Somatic mutations in genes encoding kinases are associated with increased sensitivity of some solid tumors to kinase inhibitors, but patients with metastatic cancer eventually develop disease progression. A common method used to model acquired resistance involves culturing parental drug-sensitive cells with increasing concentrations of drug until cells emerge that are resistant. In EGFR mutant lung cancer, this modeling has reliably identified clinically relevant EGFR tyrosine kinase inhibitor (TKI) resistance mechanisms such as the second-site mutation, EGFR T790M, amplification of the gene encoding an alternative kinase, MET, and epithelial-mesenchymal transition (EMT). The full spectrum of DNA changes associated with EGFR TKI acquired resistance remains unknown. Here, we used next-generation sequencing and bioinformatics analysis to characterize mutational changes associated with 4 populations of EGFR mutant drug-sensitive cell lines and 5 matched drug-resistant cell lines. Comparing resistant cells with their parental counterparts, we identified 16-89 coding SNVs/indels that were acquired and 1-27 that were lost; few SNVs/indels were shared across resistant lines. Comparison of two related parental lines revealed no unique coding SNVs/indels, suggesting that the changes in the resistant lines were due to drug selection. When analyzing whole genome sequencing data from one isogenic pair, we found that there was a higher frequency of SNVs in ‘constant late’ replication timing zones as compared to ‘constant early’ replication timing zones (chi-squared p-value < 10-5) and an enrichment of SNV frequencies in genomic regions harboring lamina-associated domains compared to the remainder of the nucleus (chi-squared p-value < 10-5). Surprisingly, we observed a higher burden of CNV changes across all resistant lines, and the one line that had an EMT phenotype displayed significantly higher levels of CNV changes than the other lines with acquired resistance. These results demonstrate a framework for studying the evolution of drug-related genetic variants over time and provide the first genome-wide spectrum of mutations associated with the development of cellular drug resistance in an oncogene-addicted cancer. Collectively, the data suggest that CNV changes may play a larger role than previously appreciated in the acquisition of drug resistance and highlight that resistance may be heterogeneous in the context of different tumor cell backgrounds. HubMed – drug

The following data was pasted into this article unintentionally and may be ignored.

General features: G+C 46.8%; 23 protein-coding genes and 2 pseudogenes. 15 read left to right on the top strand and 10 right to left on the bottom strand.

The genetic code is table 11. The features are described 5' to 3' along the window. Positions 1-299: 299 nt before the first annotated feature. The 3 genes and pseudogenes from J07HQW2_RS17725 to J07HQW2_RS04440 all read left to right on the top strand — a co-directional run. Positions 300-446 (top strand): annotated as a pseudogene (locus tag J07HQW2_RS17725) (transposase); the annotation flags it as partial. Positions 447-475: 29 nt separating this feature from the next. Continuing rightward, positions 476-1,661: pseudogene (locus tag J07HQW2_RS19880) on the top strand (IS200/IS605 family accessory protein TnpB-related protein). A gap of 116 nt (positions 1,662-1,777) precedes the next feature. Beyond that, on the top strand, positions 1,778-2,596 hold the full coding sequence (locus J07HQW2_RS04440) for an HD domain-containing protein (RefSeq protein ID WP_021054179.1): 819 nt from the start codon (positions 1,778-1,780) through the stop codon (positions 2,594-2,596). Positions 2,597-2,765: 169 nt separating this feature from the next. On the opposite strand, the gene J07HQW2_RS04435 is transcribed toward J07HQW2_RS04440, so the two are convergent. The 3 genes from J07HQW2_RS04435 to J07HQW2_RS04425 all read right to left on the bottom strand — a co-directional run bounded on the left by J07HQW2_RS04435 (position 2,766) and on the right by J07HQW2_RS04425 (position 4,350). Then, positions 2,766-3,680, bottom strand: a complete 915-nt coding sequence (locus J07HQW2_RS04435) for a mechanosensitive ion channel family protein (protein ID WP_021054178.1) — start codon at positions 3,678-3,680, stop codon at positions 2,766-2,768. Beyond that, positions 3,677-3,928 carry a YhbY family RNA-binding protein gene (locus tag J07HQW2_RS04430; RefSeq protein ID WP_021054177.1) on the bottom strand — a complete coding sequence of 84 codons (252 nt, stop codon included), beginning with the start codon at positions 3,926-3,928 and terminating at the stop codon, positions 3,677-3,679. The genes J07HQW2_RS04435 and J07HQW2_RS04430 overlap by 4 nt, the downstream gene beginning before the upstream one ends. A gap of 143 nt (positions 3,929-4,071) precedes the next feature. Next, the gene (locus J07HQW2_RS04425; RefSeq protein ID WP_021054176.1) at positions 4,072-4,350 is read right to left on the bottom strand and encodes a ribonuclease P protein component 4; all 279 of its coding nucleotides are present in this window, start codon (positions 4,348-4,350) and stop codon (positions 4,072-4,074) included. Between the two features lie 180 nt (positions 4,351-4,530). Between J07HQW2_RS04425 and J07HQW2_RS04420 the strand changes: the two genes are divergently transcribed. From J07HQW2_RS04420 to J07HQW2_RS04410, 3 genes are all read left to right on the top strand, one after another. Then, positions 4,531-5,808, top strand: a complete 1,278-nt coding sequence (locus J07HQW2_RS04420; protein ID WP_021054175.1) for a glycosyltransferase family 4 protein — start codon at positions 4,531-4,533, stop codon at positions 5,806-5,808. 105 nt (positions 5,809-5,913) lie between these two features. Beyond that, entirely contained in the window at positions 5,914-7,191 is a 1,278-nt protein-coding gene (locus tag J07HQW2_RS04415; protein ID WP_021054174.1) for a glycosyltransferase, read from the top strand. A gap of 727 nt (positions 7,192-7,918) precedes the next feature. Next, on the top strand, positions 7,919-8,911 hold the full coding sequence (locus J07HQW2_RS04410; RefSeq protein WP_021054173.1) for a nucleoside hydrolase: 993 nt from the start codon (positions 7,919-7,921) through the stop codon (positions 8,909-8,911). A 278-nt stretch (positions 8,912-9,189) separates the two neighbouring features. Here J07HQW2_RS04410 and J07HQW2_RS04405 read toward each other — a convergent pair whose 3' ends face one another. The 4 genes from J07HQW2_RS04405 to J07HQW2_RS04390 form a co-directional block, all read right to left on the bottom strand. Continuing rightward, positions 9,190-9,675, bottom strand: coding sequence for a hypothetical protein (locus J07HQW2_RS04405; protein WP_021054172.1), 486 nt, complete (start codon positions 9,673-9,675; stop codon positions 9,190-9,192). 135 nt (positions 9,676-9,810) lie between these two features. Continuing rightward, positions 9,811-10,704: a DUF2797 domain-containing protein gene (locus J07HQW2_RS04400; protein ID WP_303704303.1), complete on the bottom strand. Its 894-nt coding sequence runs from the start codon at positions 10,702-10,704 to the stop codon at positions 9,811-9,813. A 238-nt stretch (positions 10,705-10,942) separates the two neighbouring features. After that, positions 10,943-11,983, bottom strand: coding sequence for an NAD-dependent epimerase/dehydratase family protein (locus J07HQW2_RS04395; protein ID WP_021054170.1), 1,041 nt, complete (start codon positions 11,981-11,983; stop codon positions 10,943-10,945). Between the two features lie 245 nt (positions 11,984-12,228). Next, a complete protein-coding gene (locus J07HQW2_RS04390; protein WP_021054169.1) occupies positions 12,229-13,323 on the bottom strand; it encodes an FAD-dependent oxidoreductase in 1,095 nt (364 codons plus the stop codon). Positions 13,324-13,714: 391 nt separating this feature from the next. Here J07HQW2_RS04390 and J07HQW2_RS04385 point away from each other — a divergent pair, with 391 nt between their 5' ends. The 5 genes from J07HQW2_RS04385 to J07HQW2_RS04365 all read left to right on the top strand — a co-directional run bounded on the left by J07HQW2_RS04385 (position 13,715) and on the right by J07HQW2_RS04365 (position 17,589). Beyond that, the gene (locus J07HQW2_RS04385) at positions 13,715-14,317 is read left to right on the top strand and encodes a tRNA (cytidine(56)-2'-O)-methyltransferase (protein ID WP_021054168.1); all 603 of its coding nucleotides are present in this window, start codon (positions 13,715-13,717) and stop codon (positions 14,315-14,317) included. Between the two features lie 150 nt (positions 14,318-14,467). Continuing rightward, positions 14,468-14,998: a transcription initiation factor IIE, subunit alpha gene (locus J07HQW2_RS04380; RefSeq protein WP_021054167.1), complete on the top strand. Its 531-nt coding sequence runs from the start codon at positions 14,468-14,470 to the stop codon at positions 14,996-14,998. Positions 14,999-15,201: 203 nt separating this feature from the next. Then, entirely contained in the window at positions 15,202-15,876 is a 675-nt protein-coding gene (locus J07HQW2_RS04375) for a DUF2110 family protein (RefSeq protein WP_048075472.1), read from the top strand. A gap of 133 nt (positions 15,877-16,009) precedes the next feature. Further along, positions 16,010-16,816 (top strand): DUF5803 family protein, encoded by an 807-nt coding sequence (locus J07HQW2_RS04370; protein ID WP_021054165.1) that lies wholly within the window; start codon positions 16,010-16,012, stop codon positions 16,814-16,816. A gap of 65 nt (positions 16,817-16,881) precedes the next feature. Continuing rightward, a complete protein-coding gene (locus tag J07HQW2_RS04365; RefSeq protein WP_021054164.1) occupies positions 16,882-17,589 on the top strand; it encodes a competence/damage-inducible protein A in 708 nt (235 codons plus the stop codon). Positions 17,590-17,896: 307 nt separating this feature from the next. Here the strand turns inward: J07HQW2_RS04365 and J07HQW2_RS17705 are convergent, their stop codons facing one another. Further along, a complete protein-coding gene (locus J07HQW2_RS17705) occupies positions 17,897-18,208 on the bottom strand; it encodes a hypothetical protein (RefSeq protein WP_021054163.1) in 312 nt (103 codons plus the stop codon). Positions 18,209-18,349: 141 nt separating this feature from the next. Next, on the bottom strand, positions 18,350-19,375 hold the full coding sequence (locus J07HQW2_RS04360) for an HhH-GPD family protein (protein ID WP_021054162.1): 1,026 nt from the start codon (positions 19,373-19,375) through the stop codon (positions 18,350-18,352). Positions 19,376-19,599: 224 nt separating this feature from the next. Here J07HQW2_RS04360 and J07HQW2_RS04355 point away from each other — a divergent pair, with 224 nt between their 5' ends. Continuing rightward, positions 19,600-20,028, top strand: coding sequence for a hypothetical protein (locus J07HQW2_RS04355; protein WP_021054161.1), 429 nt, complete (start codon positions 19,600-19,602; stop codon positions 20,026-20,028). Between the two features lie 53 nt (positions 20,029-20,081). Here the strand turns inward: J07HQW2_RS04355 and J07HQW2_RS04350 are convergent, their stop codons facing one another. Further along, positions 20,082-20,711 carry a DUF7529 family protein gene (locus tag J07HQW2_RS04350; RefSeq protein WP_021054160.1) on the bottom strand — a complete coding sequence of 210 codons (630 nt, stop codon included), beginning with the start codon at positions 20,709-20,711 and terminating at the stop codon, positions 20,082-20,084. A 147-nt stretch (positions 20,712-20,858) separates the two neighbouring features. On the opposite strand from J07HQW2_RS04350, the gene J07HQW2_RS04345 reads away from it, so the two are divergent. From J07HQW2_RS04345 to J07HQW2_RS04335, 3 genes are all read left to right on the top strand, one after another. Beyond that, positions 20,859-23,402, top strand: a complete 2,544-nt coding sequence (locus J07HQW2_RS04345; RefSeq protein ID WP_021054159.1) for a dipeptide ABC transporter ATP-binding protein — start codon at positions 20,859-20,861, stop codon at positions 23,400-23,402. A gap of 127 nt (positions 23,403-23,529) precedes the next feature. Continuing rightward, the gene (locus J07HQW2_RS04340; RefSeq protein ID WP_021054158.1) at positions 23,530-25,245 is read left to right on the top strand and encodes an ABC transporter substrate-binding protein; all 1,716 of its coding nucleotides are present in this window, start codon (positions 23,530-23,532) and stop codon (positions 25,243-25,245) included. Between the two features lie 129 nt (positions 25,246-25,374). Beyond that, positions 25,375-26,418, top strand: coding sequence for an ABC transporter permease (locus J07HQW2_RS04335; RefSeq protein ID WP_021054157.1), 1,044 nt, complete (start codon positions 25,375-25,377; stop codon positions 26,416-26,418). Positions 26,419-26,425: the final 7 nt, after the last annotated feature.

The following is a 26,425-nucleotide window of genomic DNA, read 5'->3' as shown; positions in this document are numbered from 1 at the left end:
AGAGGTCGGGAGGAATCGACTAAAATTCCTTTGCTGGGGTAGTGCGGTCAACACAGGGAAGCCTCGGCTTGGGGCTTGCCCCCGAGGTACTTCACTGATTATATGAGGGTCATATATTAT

Establishing a High-Throughput and Automated Cancer Cell Proliferation Panel for Oncology Lead Optimization.

J Biomol Screen. 2013 Jun 3;
Lei M, Ribeiro H, Kolodin G, Gill J, Wang YS, Maloney D, Fan Y, Li S, Myer L, Beluch M, Zhang L, Schweizer L

Tumor cell proliferation assays are widely used for oncology drug discovery, including target validation, lead compound identification, and optimization, as well as determination of compound off-target activities. Taking advantage of robotic systems to maintain cell culture and perform cell proliferation assays would greatly increase productivity and efficiency. Here we describe the establishment of automated systems for high-throughput cell proliferation assays in a panel of 13 human tumor cell lines. These cell lines were selected from various types of human tumors containing a broad range of well-characterized mutations in multiple cellular signaling pathways. Standard procedures for cell culture and assay performance were developed and optimized in each cell line. Moreover, in-house developed software (i.e., Toolset, Curvemaster, and Biobars) was applied to analyze the data and generate data reports. Using tool compounds, we have shown that results obtained through this panel exhibit high reproducibility over a long period. Furthermore, we have demonstrated that this panel can be used to identify sensitive and insensitive cell lines for specific cancer targets, to drive cellular structure-activity relationships, and to profile compound off-target activities. All those efforts are important for cancer drug discovery lead optimization. HubMed – drug